Allysha Lorber knows that feeling of alienation, if in a different way.
The Towson landscape architect grew up nominally Lutheran and attended church with a grandmother. But the services failed to excite her, the clergy seemed fixated on "thou shalt nots," and she could never get past the idea that, in Christianity, there was only one path to salvation — believing in the divinity of Jesus.
"It seemed too exclusionary," she said.
As an adult, she fell in love with a man who had been raised Jewish but who, like her, had drifted away from organized religion.
After they married and had two daughters, they decided it was time to find a way to clarify what they believed as a family.
It would, they concluded, be a faith community, but neither doctrinaire Christian nor traditionally Jewish; it should teach what they considered to be the best from each tradition.
They were seeking a way to reach across the faith divide.
During the early 20th century, fewer than 20 percent of U.S. Jews married outside their faith. A century later, that number had ballooned to 44 percent. Since 2005, 58 percent of Jewish Americans have married a partner of a different faith, the Pew Center for Research in Washington reported in 2013.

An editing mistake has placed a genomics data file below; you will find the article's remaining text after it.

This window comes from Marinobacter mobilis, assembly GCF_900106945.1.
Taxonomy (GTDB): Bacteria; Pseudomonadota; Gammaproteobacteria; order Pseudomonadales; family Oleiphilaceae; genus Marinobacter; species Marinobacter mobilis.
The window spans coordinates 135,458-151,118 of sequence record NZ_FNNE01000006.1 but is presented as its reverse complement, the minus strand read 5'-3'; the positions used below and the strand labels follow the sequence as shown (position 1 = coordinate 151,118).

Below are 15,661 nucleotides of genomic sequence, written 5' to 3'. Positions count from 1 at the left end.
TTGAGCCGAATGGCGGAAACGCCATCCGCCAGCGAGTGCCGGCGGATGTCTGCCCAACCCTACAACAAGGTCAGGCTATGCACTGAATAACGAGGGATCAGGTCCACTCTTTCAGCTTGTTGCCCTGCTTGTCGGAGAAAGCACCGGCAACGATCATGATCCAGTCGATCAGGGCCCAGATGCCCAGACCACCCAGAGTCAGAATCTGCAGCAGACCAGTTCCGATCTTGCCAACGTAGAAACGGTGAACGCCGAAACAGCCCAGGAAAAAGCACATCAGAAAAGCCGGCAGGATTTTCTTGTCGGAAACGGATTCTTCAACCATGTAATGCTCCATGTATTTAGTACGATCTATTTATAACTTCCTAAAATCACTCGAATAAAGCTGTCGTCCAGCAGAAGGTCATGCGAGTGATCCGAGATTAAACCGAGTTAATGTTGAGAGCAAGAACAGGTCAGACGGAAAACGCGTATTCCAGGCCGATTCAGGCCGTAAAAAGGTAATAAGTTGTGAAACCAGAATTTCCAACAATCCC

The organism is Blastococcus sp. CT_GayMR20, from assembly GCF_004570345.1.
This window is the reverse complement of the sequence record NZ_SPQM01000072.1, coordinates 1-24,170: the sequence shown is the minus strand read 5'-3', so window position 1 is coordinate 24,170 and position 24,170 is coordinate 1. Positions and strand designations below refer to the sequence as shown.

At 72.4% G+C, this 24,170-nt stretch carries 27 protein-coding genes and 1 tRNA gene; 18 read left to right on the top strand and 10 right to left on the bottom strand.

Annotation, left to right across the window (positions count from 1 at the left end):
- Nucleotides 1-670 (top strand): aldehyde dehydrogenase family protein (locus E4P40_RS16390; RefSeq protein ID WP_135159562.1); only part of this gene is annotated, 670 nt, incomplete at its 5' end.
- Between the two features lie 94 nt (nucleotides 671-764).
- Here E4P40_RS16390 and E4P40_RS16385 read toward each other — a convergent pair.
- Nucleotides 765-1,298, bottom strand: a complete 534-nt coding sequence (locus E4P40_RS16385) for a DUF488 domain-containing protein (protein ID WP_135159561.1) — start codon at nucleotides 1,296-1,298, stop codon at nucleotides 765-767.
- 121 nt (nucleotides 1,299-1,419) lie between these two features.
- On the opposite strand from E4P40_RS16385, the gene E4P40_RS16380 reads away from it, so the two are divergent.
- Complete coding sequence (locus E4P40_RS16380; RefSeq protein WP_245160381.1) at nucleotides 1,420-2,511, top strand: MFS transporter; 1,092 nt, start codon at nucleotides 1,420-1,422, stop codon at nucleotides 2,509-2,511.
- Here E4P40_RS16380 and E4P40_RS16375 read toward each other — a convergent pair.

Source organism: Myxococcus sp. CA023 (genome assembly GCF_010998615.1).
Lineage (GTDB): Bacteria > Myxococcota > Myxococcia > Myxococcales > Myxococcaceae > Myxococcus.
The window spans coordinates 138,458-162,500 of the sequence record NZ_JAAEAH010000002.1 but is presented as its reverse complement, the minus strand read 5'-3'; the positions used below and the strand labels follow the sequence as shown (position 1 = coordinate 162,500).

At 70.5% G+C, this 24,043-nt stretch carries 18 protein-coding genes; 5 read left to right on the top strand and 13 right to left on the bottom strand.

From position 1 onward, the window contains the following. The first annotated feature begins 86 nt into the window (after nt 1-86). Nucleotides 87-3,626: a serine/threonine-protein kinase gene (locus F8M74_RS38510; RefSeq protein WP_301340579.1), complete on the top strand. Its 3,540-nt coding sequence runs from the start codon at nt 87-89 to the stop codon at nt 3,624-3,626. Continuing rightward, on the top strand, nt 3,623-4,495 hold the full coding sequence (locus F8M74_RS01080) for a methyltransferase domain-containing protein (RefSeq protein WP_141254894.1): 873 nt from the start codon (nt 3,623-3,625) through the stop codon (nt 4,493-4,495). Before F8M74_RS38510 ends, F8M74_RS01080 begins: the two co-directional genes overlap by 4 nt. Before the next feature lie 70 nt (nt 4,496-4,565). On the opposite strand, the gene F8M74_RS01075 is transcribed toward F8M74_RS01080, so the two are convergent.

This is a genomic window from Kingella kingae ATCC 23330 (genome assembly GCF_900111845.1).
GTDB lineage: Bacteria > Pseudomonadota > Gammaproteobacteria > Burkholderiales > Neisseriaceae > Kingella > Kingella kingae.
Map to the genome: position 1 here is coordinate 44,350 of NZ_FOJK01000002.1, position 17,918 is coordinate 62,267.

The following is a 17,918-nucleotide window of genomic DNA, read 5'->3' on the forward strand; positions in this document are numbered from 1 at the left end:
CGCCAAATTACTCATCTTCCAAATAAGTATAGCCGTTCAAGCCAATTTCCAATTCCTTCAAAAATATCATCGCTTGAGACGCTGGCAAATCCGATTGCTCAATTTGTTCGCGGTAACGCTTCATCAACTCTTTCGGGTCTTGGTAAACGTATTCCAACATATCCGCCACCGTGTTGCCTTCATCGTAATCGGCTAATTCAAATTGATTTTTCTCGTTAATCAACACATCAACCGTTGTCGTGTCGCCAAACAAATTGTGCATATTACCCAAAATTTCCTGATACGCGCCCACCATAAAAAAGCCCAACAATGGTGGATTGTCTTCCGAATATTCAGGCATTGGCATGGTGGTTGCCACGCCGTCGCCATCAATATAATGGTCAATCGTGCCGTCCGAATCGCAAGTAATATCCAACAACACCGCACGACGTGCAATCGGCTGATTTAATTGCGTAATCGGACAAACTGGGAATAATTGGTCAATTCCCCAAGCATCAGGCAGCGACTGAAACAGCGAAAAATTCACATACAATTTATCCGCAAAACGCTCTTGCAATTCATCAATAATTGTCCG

Marrazzo joined that number when she married Valdez, a pharmaceutical salesman who had attended 16 years of Catholic school and, despite a few doctrinal qualms, never left the faith.
Both couples, now with kids, faced an array of questions: Can Jewish families enjoy Christmas trees and Easter bunnies? What meaning does Passover have to Christians? How do you explain the death of Jesus and its implications to children? In what community might their families belong?
Both got a clue when they learned of a Baltimore synagogue whose rabbi offered a service they'd never heard of: a six-week workshop for interfaith couples.